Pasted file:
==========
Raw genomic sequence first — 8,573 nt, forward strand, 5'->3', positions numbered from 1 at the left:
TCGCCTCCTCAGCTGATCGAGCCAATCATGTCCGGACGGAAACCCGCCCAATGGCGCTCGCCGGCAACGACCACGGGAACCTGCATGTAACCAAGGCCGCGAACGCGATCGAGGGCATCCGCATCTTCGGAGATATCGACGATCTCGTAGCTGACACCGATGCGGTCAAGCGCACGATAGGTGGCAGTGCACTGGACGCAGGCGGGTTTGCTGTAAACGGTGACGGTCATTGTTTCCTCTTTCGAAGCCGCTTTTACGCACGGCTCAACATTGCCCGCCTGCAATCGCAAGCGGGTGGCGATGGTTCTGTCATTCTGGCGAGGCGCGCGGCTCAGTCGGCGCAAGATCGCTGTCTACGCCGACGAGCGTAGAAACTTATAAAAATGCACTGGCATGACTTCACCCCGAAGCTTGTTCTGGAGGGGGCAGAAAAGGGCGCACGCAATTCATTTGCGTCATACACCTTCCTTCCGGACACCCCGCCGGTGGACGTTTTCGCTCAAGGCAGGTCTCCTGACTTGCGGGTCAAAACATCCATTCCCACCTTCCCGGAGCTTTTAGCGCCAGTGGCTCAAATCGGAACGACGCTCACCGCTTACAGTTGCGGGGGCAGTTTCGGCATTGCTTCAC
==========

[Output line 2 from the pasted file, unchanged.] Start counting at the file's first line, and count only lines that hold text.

TCGCCTCCTCAGCTGATCGAGCCAATCATGTCCGGACGGAAACCCGCCCAATGGCGCTCGCCGGCAACGACCACGGGAACCTGCATGTAACCAAGGCCGCGAACGCGATCGAGGGCATCCGCATCTTCGGAGATATCGACGATCTCGTAGCTGACACCGATGCGGTCAAGCGCACGATAGGTGGCAGTGCACTGGACGCAGGCGGGTTTGCTGTAAACGGTGACGGTCATTGTTTCCTCTTTCGAAGCCGCTTTTACGCACGGCTCAACATTGCCCGCCTGCAATCGCAAGCGGGTGGCGATGGTTCTGTCATTCTGGCGAGGCGCGCGGCTCAGTCGGCGCAAGATCGCTGTCTACGCCGACGAGCGTAGAAACTTATAAAAATGCACTGGCATGACTTCACCCCGAAGCTTGTTCTGGAGGGGGCAGAAAAGGGCGCACGCAATTCATTTGCGTCATACACCTTCCTTCCGGACACCCCGCCGGTGGACGTTTTCGCTCAAGGCAGGTCTCCTGACTTGCGGGTCAAAACATCCATTCCCACCTTCCCGGAGCTTTTAGCGCCAGTGGCTCAAATCGGAACGACGCTCACCGCTTACAGTTGCGGGGGCAGTTTCGGCATTGCTTCAC